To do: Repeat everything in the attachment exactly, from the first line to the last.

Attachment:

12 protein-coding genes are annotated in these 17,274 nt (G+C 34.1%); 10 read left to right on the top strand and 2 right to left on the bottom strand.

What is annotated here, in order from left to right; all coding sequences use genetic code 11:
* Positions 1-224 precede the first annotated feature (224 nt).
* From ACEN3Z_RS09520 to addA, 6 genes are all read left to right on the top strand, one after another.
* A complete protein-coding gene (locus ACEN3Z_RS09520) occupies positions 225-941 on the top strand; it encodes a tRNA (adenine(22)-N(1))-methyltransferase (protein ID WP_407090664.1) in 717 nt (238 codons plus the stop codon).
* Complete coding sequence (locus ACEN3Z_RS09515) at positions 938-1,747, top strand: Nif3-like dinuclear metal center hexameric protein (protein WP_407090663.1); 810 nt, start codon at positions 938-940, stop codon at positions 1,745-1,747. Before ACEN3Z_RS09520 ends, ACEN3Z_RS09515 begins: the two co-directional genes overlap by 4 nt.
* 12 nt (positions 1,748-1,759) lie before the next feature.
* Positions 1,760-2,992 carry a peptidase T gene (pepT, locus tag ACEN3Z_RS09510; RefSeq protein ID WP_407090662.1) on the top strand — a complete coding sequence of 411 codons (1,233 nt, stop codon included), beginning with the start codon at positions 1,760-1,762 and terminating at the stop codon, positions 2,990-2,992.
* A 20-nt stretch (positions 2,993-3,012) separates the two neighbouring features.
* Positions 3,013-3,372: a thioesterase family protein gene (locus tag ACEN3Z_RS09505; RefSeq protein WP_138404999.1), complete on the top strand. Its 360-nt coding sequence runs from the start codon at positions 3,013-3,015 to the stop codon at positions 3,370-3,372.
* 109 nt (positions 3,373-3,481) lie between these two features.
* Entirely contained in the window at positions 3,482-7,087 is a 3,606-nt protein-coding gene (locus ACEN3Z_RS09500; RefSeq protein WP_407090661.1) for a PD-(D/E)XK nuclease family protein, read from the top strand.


12 protein-coding genes are annotated in these 17,274 nt (G+C 34.1%); 10 read left to right on the top strand and 2 right to left on the bottom strand.

What is annotated here, in order from left to right; all coding sequences use genetic code 11:
* Positions 1-224 precede the first annotated feature (224 nt).
* From ACEN3Z_RS09520 to addA, 6 genes are all read left to right on the top strand, one after another.
* A complete protein-coding gene (locus ACEN3Z_RS09520) occupies positions 225-941 on the top strand; it encodes a tRNA (adenine(22)-N(1))-methyltransferase (protein ID WP_407090664.1) in 717 nt (238 codons plus the stop codon).
* Complete coding sequence (locus ACEN3Z_RS09515) at positions 938-1,747, top strand: Nif3-like dinuclear metal center hexameric protein (protein WP_407090663.1); 810 nt, start codon at positions 938-940, stop codon at positions 1,745-1,747. Before ACEN3Z_RS09520 ends, ACEN3Z_RS09515 begins: the two co-directional genes overlap by 4 nt.
* 12 nt (positions 1,748-1,759) lie before the next feature.
* Positions 1,760-2,992 carry a peptidase T gene (pepT, locus tag ACEN3Z_RS09510; RefSeq protein ID WP_407090662.1) on the top strand — a complete coding sequence of 411 codons (1,233 nt, stop codon included), beginning with the start codon at positions 1,760-1,762 and terminating at the stop codon, positions 2,990-2,992.
* A 20-nt stretch (positions 2,993-3,012) separates the two neighbouring features.
* Positions 3,013-3,372: a thioesterase family protein gene (locus tag ACEN3Z_RS09505; RefSeq protein WP_138404999.1), complete on the top strand. Its 360-nt coding sequence runs from the start codon at positions 3,013-3,015 to the stop codon at positions 3,370-3,372.
* 109 nt (positions 3,373-3,481) lie between these two features.
* Entirely contained in the window at positions 3,482-7,087 is a 3,606-nt protein-coding gene (locus ACEN3Z_RS09500; RefSeq protein WP_407090661.1) for a PD-(D/E)XK nuclease family protein, read from the top strand.